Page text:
‘Attrition at the field force level is between 20-30 per cent and at management level between 8-15 per cent’
Ankit Agarwala, Director, Michael Page India talks about his preference for building in-house capabilities for activities like sales force training, in an interaction with Viveka Roychowdhury, wherein he shares insights about hiring trends and attrition rates in the pharma industry
Which areas in the pharma industry will see hiring in 2017? What are the drivers? Increased attrition in these areas or increased demand?
Marketing (both traditional & digital), strategy, business development, market access and manufacturing are the functions within pharma which are expected to see the greatest demand in 2017. The drivers are mainly additional roles being created due to expanded manufacturing operations, large volume of mergers and acquisition and growth of consumer healthcare businesses.
What is the average attrition rate in pharma companies in India?
Attrition varies substantial by level. At the field force level, this is usually between 20-30 per cent and at management level between 8-15 per cent.
How does this compare with attrition levels and hiring in global pharma?
Generally speaking, these rates are higher as compared to global pharma setups.
How much pharma talent is India losing to global roles and positions?
The main locations where Indian talent in pharma is going abroad is to regional headquarters of organisations in Singapore, or global headquarters in continental Europe and the US. These cases are generally few and mostly applicable at business head or functional head levels. With the expansion of the local Indian pharma sector there are more exciting opportunities for the best performing senior executives and hence cases of moving overseas have reduced.
Do you see such talent coming back, given that there is a contraction in the industry, layoffs and consolidation, overseas?
We certainly see an increasing trend of talent coming back both due to contraction of overseas opportunities as well as exciting opportunities being available in India. Senior executives are also coming back due to personal and family reasons, such as being close to ageing parents. We also see an increased interest from pharma companies in India to hire senior professionals with international experience.
Indian pharma companies are also hiring globally for global roles. How successful are these moves, in terms of cultural adjustment? Any examples you’d like to comment on?
When Indian pharma companies are looking for foreign talent for overseas based senior management roles, this is often very challenging as they don’t yet enjoy a very strong brand value in overseas markets. Hence, in many cases they are locally hiring an Indian, and then expatriating this person to an overseas location for a fixed period of time such as two or three years.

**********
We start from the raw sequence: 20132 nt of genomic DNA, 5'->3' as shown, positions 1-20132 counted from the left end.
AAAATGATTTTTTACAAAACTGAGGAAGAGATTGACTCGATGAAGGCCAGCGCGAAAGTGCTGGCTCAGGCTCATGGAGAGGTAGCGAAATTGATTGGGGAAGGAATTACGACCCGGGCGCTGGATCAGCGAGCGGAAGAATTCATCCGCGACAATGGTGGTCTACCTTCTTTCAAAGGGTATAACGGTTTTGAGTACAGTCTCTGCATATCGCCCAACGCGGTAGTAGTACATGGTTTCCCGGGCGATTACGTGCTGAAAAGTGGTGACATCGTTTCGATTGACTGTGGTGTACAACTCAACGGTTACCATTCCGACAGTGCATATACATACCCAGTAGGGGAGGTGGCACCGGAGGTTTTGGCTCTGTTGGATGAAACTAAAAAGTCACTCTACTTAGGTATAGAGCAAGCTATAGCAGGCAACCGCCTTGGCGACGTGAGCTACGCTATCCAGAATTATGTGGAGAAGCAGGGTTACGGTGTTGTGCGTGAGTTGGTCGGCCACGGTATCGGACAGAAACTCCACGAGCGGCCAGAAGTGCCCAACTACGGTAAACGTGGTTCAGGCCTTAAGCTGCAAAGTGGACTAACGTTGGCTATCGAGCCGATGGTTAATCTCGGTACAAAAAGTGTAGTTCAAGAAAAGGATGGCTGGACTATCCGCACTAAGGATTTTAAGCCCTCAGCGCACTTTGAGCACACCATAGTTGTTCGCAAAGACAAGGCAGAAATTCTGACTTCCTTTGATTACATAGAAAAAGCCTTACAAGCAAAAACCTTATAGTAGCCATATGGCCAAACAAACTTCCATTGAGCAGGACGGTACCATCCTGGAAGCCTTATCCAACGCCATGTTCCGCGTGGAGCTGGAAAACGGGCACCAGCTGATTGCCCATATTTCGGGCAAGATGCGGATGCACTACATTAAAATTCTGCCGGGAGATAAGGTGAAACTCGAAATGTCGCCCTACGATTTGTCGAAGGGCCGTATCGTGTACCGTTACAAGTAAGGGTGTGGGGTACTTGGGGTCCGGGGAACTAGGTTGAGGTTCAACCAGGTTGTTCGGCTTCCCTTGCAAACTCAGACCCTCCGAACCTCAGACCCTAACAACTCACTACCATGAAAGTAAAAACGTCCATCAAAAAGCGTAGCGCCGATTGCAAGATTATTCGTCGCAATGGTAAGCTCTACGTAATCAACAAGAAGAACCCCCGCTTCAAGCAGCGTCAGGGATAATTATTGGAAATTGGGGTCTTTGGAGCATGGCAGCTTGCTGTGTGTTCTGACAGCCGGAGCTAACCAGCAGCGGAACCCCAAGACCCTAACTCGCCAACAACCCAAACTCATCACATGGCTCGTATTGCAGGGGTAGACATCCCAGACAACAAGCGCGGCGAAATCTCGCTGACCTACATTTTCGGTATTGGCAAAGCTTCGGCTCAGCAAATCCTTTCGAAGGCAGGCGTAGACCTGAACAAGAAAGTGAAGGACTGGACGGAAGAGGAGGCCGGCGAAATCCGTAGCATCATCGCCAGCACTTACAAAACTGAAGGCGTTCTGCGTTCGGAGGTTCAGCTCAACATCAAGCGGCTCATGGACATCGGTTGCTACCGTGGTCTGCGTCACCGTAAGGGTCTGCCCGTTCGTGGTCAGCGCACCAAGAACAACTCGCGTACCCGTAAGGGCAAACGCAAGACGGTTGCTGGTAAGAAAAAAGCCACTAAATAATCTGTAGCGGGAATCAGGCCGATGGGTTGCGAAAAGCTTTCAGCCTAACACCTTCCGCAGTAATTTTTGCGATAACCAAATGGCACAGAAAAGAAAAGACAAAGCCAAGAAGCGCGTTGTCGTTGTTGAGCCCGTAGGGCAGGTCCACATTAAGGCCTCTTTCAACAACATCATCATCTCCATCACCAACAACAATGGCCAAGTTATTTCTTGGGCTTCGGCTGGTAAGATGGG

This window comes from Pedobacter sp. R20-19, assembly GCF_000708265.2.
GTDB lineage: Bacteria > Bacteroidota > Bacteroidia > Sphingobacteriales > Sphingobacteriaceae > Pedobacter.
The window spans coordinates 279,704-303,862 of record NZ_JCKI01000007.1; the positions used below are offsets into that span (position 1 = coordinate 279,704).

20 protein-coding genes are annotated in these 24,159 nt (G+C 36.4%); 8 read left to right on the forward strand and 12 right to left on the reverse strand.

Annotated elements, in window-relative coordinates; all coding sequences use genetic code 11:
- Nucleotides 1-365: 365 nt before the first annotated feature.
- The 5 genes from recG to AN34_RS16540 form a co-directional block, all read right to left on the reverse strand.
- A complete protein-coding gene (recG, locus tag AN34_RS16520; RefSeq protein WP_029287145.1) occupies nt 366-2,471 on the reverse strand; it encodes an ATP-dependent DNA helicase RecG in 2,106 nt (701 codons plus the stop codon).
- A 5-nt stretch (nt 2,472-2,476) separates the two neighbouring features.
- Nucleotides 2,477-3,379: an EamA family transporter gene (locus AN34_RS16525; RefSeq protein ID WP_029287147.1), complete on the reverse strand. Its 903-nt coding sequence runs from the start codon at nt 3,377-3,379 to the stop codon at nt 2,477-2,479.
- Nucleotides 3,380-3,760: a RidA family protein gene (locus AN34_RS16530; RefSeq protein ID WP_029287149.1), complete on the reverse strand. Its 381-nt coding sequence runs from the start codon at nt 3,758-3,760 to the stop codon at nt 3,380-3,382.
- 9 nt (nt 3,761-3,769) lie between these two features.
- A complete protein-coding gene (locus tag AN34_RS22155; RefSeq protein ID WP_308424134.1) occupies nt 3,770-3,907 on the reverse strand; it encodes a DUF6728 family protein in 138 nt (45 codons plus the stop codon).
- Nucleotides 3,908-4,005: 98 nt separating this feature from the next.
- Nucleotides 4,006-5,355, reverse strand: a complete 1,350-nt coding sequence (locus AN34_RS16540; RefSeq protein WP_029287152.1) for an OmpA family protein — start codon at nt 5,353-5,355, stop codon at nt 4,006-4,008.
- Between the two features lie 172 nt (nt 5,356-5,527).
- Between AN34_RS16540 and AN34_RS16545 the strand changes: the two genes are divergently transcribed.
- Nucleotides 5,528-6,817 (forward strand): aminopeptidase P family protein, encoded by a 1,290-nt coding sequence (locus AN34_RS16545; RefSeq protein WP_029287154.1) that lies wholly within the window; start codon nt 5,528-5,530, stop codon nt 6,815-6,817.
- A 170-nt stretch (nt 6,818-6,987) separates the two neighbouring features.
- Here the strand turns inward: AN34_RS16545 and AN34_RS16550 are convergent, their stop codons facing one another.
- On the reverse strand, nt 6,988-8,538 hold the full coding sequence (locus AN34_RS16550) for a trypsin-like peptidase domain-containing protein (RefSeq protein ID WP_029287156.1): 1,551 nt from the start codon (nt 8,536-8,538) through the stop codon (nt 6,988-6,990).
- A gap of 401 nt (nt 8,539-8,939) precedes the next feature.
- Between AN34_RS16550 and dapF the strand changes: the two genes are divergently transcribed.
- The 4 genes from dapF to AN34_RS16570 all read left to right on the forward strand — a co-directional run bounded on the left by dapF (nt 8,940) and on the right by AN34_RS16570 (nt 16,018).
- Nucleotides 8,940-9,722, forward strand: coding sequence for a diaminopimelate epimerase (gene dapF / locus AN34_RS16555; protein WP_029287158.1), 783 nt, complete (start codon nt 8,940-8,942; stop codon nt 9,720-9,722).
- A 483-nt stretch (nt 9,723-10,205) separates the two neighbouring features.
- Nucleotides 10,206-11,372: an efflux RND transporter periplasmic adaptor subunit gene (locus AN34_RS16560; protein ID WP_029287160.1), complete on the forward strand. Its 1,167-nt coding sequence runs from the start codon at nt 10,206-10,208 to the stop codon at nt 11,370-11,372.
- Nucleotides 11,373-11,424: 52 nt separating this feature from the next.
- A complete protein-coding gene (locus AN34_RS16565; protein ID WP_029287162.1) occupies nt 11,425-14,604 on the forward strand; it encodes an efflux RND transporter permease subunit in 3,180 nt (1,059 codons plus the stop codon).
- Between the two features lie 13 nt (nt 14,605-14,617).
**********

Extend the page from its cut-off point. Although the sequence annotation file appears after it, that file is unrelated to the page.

Pharma companies are faced with reputation losses due to non – compliance with ethical marketing codes. How are they dealing with this, in terms of hiring and training their sales force?
We see a substantial increase in training of sales force and also demand for senior training and sales force excellence professionals. We also see organisations trying to get their medical representatives to work in a more consultative manner and are thus investing more in technical and product training.
Is training an in-house or outsourced activity? How much on an average, as a percentage of revenues, or overall training budgets, is spent on sales force training?
Training is increasingly an in-house activity with heavy demand for in-house sales force excellence professionals.
What are the reasons for the shift from oursourced to in-house sales training modules?
In-house sales training allows organisations to better maintain consistency in their training processes over a period of time. Also, in the case of foreign MNCs, in-house training allows them to align their training to regional and global training processes and benchmarks. In-house training also allows for better product specific technical sales training as the product and market knowledge is internal to the organisation.
As attrition rates are higher in India than the global norm, is there a hesitation to invest in training medical representatives?
There has been a hesitation traditionally, however organisations now realise that training their front line is a critical factor in a competitive industry.
How could training be deployed as a talent retention strategy, especially for the pharma sales/ field force?
Training certainly provides an upliftment in skill for pharma sales/ field force, which is an important factor that employees in these jobs are looking for, other than the best possible remuneration. Greater investment from the organisation in meaningful training in areas like consultative selling also builds more employee loyalty towards the organisation and hence can help in better retention.